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if I want to validate the input of a <textarea>, and want it to contain, for example, only numerical values, but even want to give users the possibility to insert new lines, I can selected wanted characters with a javascript regex that includes even the whitespace characters.

/[0-9\s]/

The question is: do a whitecharacter can be used to perform injections, XSS,even if I think this last option is impossible, or any other type of attack ?

thanks

update

hi Polynomial, thanks for the advice, along with javascript there must be a php server side control, you're right, but my question it's about a case in which I just want to retrieve, or write, some file info through javascript, for example via ActiveX objects, in that case there could be a saved file with malicious code in it, that's not been filtered at the moment of input filtering.

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5  
You're "protecting" from XSS via client-side JavaScript? Er... I think you're doing it wrong. –  Polynomial Nov 7 '12 at 22:13
1  
Its hard to tell what you are doing. In general whitespace and numeric input cannot lead to an injection attack... However, you maybe missing something far more dangerous. Also your regex only matches a single character... –  Rook Nov 7 '12 at 22:54
    
thank you, yes I know, it just was a sample, anyway I just need to run a script locally, not on a webserver, so here is the motivation of javascript, for validating input. –  webose Nov 7 '12 at 23:00
    
@webose hacking is a very creative act. Its about looking at the application as a whole and using the implanted functionality in a way that the developer never interned. If you are worried about security you should higher a penetration tester. –  Rook Nov 7 '12 at 23:46
1  
Cross-post on Stack Overflow: can a regex whitespace character cause an injection? –  Gumbo Nov 10 '12 at 8:22

2 Answers 2

up vote 3 down vote accepted

In practice, this is very unlikely to permit an injection attack.

However... In theory, there are farfetched situations where whitespace could potentially lead to an injection attack. For instance, suppose that the program executes a command like the following:

echo Something bad happened: code $n >> logfile

where $n is the request parameter you sanitized above. If the attacker uses a value like 42\n17 (where \n represents a newline), this will turn into two commands:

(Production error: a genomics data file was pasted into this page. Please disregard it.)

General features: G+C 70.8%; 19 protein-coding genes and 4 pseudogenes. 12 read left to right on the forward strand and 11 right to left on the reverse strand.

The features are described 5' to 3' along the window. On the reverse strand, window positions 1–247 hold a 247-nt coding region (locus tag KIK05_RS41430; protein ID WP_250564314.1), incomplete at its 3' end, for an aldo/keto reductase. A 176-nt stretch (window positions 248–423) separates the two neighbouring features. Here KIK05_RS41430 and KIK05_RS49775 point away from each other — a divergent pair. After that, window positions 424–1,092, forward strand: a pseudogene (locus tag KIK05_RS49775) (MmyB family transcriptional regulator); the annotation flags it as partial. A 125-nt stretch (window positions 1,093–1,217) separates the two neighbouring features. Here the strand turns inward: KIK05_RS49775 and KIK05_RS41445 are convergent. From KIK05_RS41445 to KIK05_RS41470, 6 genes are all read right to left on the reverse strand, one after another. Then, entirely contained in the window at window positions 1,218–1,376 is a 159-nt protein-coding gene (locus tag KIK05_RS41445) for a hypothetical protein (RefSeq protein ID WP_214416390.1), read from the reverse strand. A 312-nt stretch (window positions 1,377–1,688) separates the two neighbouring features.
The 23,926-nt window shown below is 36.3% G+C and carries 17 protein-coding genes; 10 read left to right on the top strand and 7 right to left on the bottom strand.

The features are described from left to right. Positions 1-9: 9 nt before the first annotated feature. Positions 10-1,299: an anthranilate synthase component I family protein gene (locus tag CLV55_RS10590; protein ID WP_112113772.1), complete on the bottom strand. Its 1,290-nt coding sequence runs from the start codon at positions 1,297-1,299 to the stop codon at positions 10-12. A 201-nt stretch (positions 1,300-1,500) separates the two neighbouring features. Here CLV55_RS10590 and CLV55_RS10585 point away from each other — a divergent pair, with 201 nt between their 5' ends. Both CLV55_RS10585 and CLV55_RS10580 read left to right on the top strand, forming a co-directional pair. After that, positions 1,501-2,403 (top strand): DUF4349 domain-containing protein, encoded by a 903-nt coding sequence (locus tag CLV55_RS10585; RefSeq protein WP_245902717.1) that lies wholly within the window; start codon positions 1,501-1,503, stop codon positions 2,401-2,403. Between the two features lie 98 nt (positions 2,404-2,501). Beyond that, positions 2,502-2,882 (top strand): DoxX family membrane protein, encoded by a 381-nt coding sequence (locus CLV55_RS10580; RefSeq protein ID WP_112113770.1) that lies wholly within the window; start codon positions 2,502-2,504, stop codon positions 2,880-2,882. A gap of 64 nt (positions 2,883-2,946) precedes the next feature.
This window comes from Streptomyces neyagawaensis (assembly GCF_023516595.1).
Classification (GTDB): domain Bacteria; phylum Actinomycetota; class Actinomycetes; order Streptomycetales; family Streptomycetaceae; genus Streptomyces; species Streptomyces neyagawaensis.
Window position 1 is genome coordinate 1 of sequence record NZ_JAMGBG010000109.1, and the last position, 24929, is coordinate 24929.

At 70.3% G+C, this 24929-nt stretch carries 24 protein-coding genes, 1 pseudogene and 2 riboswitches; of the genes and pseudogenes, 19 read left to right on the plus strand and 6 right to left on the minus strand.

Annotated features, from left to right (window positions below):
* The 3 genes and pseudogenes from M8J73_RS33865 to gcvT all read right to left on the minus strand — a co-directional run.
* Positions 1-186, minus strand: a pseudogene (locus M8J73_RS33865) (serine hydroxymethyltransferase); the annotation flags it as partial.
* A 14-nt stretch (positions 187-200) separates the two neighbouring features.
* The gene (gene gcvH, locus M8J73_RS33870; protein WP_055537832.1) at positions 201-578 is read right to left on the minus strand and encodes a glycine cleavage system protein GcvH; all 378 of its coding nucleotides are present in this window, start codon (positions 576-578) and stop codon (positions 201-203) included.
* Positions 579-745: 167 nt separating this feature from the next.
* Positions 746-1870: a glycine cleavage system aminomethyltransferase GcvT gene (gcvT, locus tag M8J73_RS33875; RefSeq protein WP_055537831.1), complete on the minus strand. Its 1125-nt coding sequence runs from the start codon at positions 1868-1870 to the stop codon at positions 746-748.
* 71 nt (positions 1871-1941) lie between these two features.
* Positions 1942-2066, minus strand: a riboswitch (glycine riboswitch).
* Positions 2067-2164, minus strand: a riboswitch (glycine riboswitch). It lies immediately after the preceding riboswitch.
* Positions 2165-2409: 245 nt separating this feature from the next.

echo Something bad happened: code 42
17 >> logfile

The first command will execute, but its output will not be saved. The second command will trigger a command not found error (there is no program called 17), so it will not execute. The consequence is that no message will not be appended to the logfile, contrary to the programmer's intent.

This is very unlikely, in almost any program you are likely to run across. So, probably you can ignore it. But... in theory, I suppose it could happen.


P.S. Your regexp looks dubious. As @Rook says, it only matches a single character. Also, depending how it is used, you may need to anchor it. Maybe you meant something like this:

/^[0-9\s]+$/
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Yes.

Really old versions of SpiderMonkey followed a part of the specification that said that all format control characters (Cf) were removed from program text before parsing started.

This meant that

"\CF\",alert(1337)//"

where CF is an invisible format control character appeared to be a single string but was actually treated by the parser as equivalent to

"\\",alert(1337)//"

or to separate parsed tokens with whitespace

"\\" , alert ( 1337 ) //"

If a poorly written JSON parser assumed \ followed by any character was an escape sequence, before forwarding the string to eval then an attacker who controls the input could get arbitrary JavaScript code to eval.

This attack is only of historical interest now, but don't assume similar mistakes won't be made again.


Programmers often write regular expression filters that include . but forget that it doesn't match newlines.

Complicated error recovery modes in parsers (like CSS parsers) often use line-breaks as places to attempt to restart parsing so newlines might be useful in causing quoted content to be interpreted as code as when a parser restarts parsing because it saw what seems to be an unclosed string literal.

Whitelist so that any widgy uses of invisible characters gets thrown away.

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